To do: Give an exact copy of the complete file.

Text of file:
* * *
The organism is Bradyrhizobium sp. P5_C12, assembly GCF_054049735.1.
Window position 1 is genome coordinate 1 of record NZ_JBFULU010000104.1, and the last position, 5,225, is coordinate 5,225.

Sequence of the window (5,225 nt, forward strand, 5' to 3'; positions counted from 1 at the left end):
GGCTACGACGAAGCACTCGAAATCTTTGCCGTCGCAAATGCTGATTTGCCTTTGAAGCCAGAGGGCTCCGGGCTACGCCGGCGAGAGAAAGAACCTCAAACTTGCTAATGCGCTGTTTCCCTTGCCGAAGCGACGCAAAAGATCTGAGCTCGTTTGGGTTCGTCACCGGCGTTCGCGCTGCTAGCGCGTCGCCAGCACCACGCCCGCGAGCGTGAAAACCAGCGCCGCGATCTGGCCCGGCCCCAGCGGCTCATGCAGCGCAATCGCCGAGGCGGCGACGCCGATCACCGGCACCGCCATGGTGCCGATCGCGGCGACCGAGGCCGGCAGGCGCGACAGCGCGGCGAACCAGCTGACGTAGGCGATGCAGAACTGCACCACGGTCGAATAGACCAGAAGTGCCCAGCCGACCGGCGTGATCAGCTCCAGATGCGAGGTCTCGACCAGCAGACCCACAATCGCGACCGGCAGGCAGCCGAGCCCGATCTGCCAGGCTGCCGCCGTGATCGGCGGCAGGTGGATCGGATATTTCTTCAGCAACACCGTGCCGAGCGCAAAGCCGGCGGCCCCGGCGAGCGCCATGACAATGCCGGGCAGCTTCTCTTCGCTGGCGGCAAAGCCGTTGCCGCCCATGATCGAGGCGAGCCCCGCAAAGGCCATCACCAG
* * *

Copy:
The organism is Bradyrhizobium sp. P5_C12, assembly GCF_054049735.1.
Window position 1 is genome coordinate 1 of record NZ_JBFULU010000104.1, and the last position, 5,225, is coordinate 5,225.

Sequence of the window (5,225 nt, forward strand, 5' to 3'; positions counted from 1 at the left end):
GGCTACGACGAAGCACTCGAAATCTTTGCCGTCGCAAATGCTGATTTGCCTTTGAAGCCAGAGGGCTCCGGGCTACGCCGGCGAGAGAAAGAACCTCAAACTTGCTAATGCGCTGTTTCCCTTGCCGAAGCGACGCAAAAGATCTGAGCTCGTTTGGGTTCGTCACCGGCGTTCGCGCTGCTAGCGCGTCGCCAGCACCACGCCCGCGAGCGTGAAAACCAGCGCCGCGATCTGGCCCGGCCCCAGCGGCTCATGCAGCGCAATCGCCGAGGCGGCGACGCCGATCACCGGCACCGCCATGGTGCCGATCGCGGCGACCGAGGCCGGCAGGCGCGACAGCGCGGCGAACCAGCTGACGTAGGCGATGCAGAACTGCACCACGGTCGAATAGACCAGAAGTGCCCAGCCGACCGGCGTGATCAGCTCCAGATGCGAGGTCTCGACCAGCAGACCCACAATCGCGACCGGCAGGCAGCCGAGCCCGATCTGCCAGGCTGCCGCCGTGATCGGCGGCAGGTGGATCGGATATTTCTTCAGCAACACCGTGCCGAGCGCAAAGCCGGCGGCCCCGGCGAGCGCCATGACAATGCCGGGCAGCTTCTCTTCGCTGGCGGCAAAGCCGTTGCCGCCCATGATCGAGGCGAGCCCCGCAAAGGCCATCACCAG